We are -- all of us -- living in the summer of Trump. Donald Trump's fireball presidential candidacy went supernova over the weekend when he cast Arizona Sen. John McCain as something short of a war hero and noted: "I like people who weren't captured."
Trump has spent the last 48 hours insisting he didn't say what he said (and didn't mean what he meant) about McCain. The goal, of course, is to muddy the water enough that his gaffe doesn't look so bad or, more importantly, hurt him as badly as it should among Republicans.
Amid all of Trump's bluster, it's worth remembering some truths about him and this race.
1. Trump absolutely said that he didn't think McCain was a war hero. Did Trump use the words "war hero" to describe McCain on Saturday in Iowa? Sure -- as former CBS News reporter Sharyll Atkisson noted in a report that Trump is touting as evidence he is being misinterpreted. But, context matters. Twice, Trump said of McCain "He's a war hero because he got captured." A third time, Trump said: “I believe, perhaps, he’s a war hero." I mean, come on. That's like me saying "I love mayonnaise....not." I TECHNICALLY SAID I LOVE MAYONAISSE!
2. Trump was trying for a laugh. If you watch the clip of his Iowa interview with Frank Luntz, it's quite clear that Trump offers his thoughts on McCain's war service as a sort of aside aimed at playing to a crowd who he suspects isn't in love with the Arizona Senator. (McCain is regarded by many conservative activists as insufficiently loyal to core party principles and is facing a challenge from his ideological right in his 2016 reelection race.) Trying to paint his comments -- as Trump has done -- as a broader critique of what McCain has (or hasn't) done for veterans is simply disingenuous. That's not what he was doing. Watch it yourself.
3. Trump is not a serious candidate for president. Ever since he started flirting with a run for the White House, the Trump people have insisted that he should be taken seriously -- particularly after his recent rise in polls. “Nobody’s asking Jeb Bush if he’s serious about running,” Trump campaign manager Cory Lewandowski told the New York Times last week. “I don’t know what to do. I don’t know which metric you want to measure it by.” The metric is -- or should be -- does this person take the process of running to be one of the most powerful people in the world seriously? Does Trump think before he speaks? Does he understand that words can have consequences well beyond the room in which he is speaking? The answer to those questions appears to be a resounding "no."
4. That's not the media's fault. Reeling from the bad publicity, Trump has taken to blaming the media for purposely misinterpreting his comments about McCain. His interview on the "Today" show Monday morning was an epic attempt to blame the press for his problems.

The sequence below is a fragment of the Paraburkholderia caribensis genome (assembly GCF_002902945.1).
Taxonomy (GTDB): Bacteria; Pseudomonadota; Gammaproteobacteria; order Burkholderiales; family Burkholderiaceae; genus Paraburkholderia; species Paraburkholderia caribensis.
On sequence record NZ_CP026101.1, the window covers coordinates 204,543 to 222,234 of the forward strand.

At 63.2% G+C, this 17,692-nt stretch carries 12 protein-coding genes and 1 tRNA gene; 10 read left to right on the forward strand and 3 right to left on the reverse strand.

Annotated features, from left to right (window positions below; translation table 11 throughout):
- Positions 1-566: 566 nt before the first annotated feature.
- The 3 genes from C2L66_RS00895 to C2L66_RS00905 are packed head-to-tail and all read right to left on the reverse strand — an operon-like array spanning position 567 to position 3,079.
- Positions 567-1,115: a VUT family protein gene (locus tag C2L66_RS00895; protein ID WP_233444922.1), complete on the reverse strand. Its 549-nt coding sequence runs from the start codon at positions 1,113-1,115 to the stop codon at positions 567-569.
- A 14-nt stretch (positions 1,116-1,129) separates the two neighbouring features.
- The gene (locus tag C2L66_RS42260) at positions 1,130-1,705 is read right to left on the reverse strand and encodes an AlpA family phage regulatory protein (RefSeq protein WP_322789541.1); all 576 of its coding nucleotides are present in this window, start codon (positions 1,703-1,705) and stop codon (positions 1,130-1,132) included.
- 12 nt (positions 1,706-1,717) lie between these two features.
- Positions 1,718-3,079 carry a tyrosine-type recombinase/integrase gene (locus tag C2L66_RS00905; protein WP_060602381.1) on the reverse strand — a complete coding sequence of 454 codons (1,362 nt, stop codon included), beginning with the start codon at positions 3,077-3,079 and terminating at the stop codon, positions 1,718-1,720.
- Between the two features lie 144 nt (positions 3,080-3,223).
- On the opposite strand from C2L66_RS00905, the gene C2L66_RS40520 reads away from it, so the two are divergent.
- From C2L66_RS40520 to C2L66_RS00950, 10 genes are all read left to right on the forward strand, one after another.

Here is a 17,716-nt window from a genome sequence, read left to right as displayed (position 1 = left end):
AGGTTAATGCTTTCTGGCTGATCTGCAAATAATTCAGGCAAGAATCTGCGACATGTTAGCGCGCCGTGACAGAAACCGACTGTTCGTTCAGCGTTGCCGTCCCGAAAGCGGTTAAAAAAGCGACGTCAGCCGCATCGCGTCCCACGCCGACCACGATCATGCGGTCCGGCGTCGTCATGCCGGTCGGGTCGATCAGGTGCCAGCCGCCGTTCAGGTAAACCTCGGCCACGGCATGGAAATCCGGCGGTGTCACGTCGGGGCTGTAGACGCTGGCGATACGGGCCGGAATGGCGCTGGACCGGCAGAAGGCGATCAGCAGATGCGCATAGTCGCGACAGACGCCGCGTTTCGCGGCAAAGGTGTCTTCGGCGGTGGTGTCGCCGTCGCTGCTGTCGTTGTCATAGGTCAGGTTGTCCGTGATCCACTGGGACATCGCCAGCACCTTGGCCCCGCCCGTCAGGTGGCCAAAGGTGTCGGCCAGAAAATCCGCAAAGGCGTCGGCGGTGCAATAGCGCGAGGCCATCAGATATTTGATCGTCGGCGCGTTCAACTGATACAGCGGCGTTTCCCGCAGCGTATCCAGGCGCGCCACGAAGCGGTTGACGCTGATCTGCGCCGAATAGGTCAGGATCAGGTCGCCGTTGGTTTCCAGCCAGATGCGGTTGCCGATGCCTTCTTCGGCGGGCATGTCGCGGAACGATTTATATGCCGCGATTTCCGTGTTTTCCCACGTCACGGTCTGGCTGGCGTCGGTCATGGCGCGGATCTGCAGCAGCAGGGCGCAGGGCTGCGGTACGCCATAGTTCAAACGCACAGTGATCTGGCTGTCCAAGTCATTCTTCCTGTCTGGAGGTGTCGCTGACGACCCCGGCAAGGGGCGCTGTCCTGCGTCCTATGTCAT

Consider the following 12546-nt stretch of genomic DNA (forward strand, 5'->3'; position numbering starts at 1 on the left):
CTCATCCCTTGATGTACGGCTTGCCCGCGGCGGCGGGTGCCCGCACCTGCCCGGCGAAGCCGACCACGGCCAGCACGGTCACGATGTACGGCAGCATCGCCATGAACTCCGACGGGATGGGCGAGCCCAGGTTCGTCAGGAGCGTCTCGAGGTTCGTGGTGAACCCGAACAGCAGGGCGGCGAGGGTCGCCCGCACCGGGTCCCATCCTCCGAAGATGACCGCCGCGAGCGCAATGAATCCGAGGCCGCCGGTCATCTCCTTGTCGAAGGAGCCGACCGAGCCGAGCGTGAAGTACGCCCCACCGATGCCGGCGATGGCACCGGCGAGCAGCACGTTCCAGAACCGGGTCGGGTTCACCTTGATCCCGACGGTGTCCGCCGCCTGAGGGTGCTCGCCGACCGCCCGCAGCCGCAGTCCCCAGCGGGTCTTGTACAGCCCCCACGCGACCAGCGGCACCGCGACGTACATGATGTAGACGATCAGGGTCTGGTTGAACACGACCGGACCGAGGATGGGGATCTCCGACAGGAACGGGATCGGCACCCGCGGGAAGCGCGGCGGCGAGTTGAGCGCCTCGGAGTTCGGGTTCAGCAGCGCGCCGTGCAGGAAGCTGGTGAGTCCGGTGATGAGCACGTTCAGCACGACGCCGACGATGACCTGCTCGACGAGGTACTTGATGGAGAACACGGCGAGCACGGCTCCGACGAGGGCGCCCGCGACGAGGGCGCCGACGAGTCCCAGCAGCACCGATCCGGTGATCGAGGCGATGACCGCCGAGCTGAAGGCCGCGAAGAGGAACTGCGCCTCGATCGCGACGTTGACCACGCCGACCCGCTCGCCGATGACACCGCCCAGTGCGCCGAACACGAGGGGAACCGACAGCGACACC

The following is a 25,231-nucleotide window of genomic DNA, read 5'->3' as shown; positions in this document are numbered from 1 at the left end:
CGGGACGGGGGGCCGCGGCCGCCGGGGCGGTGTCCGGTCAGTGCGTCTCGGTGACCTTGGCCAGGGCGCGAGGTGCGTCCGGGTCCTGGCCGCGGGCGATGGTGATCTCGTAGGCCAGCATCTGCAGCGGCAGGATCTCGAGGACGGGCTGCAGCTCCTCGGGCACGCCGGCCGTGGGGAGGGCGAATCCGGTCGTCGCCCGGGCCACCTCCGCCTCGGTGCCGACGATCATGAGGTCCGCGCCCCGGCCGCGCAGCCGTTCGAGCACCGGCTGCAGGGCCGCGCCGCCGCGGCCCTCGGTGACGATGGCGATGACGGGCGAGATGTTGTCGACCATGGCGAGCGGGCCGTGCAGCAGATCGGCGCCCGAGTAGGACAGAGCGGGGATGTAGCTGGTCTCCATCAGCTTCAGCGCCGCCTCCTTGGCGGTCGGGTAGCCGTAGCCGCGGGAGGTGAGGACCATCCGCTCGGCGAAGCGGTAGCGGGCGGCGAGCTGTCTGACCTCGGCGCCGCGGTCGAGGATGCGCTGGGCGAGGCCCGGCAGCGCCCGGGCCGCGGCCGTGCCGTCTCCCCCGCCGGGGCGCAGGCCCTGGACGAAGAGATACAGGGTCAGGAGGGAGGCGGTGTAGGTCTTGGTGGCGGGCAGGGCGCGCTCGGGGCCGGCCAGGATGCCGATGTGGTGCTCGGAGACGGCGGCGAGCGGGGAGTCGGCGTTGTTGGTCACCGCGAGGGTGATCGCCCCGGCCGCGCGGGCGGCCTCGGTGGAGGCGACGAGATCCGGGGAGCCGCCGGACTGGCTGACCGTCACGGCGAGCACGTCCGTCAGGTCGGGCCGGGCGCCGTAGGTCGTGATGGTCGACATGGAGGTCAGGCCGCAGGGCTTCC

But, here's the thing: The media didn't make Trump say what he said about McCain. (If you have any doubt what Trump meant to say about McCain, please refer to point #1 above.) Scapegoating the media for "misunderstanding" something you said is the easiest way to get out from under saying something dumb. But, that doesn't make it true.
5. The Republican party needs to get away from Trump -- immediately. Republican establishment types have largely adopted a "hey, that's just Donald being Donald" approach to Trump to date. Yes, some condemned him for his comments about Mexicans during his announcement speech but it was clear that they viewed him as a sort of sideshow with which they didn't want to engage. That strategy is no longer operative for Republicans. Trump has reached heights -- in terms of public attention -- that could have a real impact on the Republican brand heading into the 2016 election. And, as his comments about McCain show (or, maybe more accurately, prove) Trump will say almost anything. You can't have someone like that tied closely to your party. That would be like allowing Clint Eastwood to speak unscripted to an empty chair on the final night of your nominating convention. Oh wait.
6. Trump will be in the debates. And be a problem. As Philip Bump noted last week, it's virtually impossible for Trump not to qualify for, at least, the Fox News Channel debate on Aug. 6. Even if his poll numbers plummet in the wake of this McCain gaffe, he would still make the debate stage by a fairly wide margin.
I've written before that Trump on the debate stage is a nightmare scenario for Republicans -- and that's more true now than ever. How do the candidates on stage avoid letting the entire storyline in (and after) the debate be about Trump? Even if The Donald doesn't go on the attack (doubtful) he has dominated coverage of the race for more than a month now so the moderators will be hard-pressed not to focus on some (ok, all) of the controversial things that he has said. How the heck does, say, Chris Christie or Rand Paul or Mike Huckabee deal with that reality? Attack Trump to get yourself in the story? Ignore him and hope he goes away? (That one hasn't worked so far.)